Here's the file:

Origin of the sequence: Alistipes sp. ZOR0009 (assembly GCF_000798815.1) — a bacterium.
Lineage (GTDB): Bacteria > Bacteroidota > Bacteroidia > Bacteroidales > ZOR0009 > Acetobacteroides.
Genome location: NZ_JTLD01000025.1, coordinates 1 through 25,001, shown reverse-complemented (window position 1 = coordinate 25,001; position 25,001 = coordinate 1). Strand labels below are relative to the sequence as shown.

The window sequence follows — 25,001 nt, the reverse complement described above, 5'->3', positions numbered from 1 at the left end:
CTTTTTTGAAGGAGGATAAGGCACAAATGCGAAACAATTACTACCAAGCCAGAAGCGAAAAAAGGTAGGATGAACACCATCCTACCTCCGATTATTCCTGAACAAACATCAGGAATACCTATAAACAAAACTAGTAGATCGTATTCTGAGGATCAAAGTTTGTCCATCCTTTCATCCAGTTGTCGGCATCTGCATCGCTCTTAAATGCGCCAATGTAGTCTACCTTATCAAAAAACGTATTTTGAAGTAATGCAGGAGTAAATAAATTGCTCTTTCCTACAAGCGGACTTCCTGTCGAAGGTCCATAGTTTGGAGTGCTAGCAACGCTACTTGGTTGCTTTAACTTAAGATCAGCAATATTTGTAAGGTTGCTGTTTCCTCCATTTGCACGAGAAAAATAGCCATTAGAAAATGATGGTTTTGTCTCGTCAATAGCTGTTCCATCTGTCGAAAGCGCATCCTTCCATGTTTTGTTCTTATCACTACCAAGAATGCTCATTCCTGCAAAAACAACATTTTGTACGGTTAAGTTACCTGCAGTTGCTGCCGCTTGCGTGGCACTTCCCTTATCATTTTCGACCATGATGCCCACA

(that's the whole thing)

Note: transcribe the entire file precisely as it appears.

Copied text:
Origin of the sequence: Alistipes sp. ZOR0009 (assembly GCF_000798815.1) — a bacterium.
Lineage (GTDB): Bacteria > Bacteroidota > Bacteroidia > Bacteroidales > ZOR0009 > Acetobacteroides.
Genome location: NZ_JTLD01000025.1, coordinates 1 through 25,001, shown reverse-complemented (window position 1 = coordinate 25,001; position 25,001 = coordinate 1). Strand labels below are relative to the sequence as shown.

The window sequence follows — 25,001 nt, the reverse complement described above, 5'->3', positions numbered from 1 at the left end:
CTTTTTTGAAGGAGGATAAGGCACAAATGCGAAACAATTACTACCAAGCCAGAAGCGAAAAAAGGTAGGATGAACACCATCCTACCTCCGATTATTCCTGAACAAACATCAGGAATACCTATAAACAAAACTAGTAGATCGTATTCTGAGGATCAAAGTTTGTCCATCCTTTCATCCAGTTGTCGGCATCTGCATCGCTCTTAAATGCGCCAATGTAGTCTACCTTATCAAAAAACGTATTTTGAAGTAATGCAGGAGTAAATAAATTGCTCTTTCCTACAAGCGGACTTCCTGTCGAAGGTCCATAGTTTGGAGTGCTAGCAACGCTACTTGGTTGCTTTAACTTAAGATCAGCAATATTTGTAAGGTTGCTGTTTCCTCCATTTGCACGAGAAAAATAGCCATTAGAAAATGATGGTTTTGTCTCGTCAATAGCTGTTCCATCTGTCGAAAGCGCATCCTTCCATGTTTTGTTCTTATCACTACCAAGAATGCTCATTCCTGCAAAAACAACATTTTGTACGGTTAAGTTACCTGCAGTTGCTGCCGCTTGCGTGGCACTTCCCTTATCATTTTCGACCATGATGCCCACA